Re: open64 versus gcc

Steven Bosscher <>
26 Nov 2006 21:44:55 -0500

          From comp.compilers

Related articles
open64 versus gcc (dz) (2006-11-22)
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Re: open64 versus gcc (touati) (2006-11-24)
Re: open64 versus gcc (Steven Bosscher) (2006-11-26)
Re: open64 versus gcc (Sid Touati) (2006-11-27)
Re: open64 versus gcc (dz) (2006-11-29)
Re: open64 versus gcc (Diego Novillo) (2006-11-29)
Re: open64 versus gcc (A.L.) (2006-12-01)
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Re: open64 versus gcc (Jonathan Thornburg -- remove -animal to reply) (2006-12-03)
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| List of all articles for this month |

From: Steven Bosscher <>
Newsgroups: comp.compilers
Date: 26 Nov 2006 21:44:55 -0500
Organization: Compilers Central
References: 06-11-094 06-11-100
Keywords: GCC, performance
Posted-Date: 26 Nov 2006 21:44:54 EST

On 24 Nov 2006 08:21:12 -0500, touati wrote:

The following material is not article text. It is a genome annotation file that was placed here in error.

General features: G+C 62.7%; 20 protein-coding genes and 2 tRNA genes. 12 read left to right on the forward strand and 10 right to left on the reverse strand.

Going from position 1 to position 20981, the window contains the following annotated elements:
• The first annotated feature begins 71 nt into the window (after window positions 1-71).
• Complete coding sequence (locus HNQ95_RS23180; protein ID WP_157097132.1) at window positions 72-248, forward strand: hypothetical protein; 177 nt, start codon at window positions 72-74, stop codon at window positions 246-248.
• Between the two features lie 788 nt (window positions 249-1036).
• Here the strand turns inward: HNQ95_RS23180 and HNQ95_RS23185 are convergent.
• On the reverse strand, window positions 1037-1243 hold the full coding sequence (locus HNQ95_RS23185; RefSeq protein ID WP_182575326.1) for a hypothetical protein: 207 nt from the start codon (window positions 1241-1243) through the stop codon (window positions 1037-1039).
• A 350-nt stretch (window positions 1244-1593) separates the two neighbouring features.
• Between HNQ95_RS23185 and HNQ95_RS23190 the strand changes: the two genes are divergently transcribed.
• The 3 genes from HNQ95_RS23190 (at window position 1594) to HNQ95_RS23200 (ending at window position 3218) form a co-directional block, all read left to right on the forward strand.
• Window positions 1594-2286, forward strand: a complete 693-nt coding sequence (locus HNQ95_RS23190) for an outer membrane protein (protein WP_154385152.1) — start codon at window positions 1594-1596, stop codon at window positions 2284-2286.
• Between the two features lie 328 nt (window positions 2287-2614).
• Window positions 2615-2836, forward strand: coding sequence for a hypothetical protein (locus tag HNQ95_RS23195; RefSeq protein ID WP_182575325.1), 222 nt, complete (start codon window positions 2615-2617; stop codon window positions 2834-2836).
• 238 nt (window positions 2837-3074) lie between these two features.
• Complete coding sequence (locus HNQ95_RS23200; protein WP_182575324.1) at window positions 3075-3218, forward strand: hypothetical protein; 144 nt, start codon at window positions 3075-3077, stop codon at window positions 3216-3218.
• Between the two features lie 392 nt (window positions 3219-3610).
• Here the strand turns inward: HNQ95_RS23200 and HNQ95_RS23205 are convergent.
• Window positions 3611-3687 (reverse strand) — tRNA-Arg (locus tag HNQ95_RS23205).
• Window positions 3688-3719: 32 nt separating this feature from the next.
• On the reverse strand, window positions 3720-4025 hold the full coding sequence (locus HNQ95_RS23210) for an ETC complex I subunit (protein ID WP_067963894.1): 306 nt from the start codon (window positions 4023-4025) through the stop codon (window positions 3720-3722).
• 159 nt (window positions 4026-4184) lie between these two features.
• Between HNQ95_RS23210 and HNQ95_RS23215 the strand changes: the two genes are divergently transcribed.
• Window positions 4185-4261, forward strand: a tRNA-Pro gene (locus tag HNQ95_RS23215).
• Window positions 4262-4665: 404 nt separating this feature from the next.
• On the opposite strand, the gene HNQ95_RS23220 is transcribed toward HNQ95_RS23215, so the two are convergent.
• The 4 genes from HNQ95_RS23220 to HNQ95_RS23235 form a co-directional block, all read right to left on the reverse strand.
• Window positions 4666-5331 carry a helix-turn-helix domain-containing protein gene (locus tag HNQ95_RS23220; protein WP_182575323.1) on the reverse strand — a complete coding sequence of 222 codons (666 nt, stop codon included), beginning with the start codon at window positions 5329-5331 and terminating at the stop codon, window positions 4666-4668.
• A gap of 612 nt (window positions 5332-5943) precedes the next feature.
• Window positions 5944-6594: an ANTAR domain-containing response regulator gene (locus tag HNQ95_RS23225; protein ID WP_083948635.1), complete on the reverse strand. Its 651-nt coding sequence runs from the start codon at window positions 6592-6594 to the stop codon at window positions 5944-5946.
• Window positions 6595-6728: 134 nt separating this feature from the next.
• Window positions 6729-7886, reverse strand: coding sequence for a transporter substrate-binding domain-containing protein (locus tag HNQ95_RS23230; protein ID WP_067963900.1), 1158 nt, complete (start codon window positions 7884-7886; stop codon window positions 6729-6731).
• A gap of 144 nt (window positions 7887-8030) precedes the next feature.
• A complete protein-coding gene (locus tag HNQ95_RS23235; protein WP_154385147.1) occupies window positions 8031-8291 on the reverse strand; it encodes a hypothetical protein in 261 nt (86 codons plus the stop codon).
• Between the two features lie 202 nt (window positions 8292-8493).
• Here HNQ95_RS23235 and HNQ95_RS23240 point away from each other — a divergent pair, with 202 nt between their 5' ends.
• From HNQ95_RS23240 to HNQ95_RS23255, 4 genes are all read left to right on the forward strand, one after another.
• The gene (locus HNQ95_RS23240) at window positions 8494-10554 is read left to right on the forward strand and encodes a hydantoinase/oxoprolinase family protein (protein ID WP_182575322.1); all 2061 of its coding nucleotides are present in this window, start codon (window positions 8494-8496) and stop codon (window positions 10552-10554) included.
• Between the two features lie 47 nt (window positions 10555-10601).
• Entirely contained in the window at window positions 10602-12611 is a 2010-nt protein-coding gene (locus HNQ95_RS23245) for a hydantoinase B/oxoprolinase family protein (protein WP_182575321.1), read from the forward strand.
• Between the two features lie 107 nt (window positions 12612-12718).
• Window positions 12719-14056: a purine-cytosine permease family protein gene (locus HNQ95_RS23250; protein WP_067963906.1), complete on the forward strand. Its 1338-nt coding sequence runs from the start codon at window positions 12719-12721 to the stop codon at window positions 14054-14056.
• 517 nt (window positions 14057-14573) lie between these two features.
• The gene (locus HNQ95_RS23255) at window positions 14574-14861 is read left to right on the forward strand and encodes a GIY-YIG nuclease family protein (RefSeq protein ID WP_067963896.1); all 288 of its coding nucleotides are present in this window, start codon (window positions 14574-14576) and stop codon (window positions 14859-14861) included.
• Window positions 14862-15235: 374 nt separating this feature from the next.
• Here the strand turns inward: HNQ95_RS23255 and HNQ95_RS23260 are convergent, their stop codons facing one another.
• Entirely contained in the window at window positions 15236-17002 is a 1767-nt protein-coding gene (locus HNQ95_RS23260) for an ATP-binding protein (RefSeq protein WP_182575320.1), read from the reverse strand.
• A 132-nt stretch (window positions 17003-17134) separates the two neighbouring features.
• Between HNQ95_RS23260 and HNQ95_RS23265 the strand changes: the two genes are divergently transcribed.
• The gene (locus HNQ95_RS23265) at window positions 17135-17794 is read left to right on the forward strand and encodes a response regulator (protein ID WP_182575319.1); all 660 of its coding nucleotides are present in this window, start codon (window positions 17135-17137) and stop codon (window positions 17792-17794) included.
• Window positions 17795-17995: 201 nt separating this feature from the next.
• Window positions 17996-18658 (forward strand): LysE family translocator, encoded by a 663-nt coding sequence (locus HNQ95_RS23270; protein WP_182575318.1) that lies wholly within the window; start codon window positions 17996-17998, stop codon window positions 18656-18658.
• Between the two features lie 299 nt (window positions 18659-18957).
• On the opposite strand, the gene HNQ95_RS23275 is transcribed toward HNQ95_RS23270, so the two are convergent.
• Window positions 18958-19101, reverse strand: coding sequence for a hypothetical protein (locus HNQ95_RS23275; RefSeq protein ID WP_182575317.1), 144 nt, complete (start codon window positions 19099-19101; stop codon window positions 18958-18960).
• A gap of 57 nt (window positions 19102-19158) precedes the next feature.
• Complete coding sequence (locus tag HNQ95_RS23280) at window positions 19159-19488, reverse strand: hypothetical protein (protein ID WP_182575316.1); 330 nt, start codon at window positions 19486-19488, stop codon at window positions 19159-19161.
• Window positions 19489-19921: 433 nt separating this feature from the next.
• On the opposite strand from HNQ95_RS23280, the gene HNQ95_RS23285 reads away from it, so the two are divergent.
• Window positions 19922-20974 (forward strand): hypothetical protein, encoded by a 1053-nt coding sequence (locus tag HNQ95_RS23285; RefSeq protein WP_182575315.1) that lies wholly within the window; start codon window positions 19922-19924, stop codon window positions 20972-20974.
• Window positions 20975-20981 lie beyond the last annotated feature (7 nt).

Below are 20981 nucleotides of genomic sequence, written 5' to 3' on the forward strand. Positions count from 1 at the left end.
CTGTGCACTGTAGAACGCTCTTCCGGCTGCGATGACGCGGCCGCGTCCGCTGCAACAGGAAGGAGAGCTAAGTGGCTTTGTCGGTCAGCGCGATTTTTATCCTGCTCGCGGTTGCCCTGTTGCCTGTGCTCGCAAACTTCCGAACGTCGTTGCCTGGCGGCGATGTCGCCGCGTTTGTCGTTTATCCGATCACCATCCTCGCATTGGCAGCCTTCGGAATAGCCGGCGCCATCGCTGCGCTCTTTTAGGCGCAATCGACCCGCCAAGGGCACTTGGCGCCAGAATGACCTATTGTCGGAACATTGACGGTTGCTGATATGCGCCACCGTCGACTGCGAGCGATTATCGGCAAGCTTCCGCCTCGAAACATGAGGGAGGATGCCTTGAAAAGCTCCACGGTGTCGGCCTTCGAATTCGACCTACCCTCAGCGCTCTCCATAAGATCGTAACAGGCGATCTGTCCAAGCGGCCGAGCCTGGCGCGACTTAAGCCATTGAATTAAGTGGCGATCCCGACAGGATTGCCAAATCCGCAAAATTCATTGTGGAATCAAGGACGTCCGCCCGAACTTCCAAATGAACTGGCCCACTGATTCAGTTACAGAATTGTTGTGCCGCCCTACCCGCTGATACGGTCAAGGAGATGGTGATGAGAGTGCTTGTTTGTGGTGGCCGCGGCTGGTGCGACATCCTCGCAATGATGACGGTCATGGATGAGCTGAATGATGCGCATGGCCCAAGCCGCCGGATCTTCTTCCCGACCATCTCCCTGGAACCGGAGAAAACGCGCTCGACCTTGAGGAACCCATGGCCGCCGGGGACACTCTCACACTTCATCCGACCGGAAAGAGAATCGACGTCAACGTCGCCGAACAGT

> Actually, Open64 produces better code than gcc.

Ah, generalizations... It depends on the target you want to look at.
Open64 on Itanium destroys GCC, but on e.g. AMD64 the difference is
really not that much. Sometimes, Open64 compilers produce better code
than GCC, and sometimes GCC produces better code. For example, look
at the following comparable SPEC results:

PathScale is an Open64-based compiler. Note that the PathScale
scores are with profile feedback, and only base runs were done
with GCC. The GCC baseline rate (without PDO) is within 10% of
the PathScale scores (with PDO).

What's certainly true is that Open64 has more optimizations
implemented, especially Open64 2.0 for Itanium. But whether
those pay off for other targets, I don't know. Also, the
implementation of some of these optimizations is apparently
very Itanium-specific (people from STM wrote about this here:

> Open64 is programmed in C++, while gcc is programmed in C.
> Open64 is not as maintained as gcc.
> gcc has more backends compared to Open64.

Does anyone even know how many Open64 backends there are? The
more visible ones are the Itanium and x86-64 backends, but are
there others (publicly) available?

> The gcc comunity is larger, but this is not a quality criteria.

It should help for stability though.


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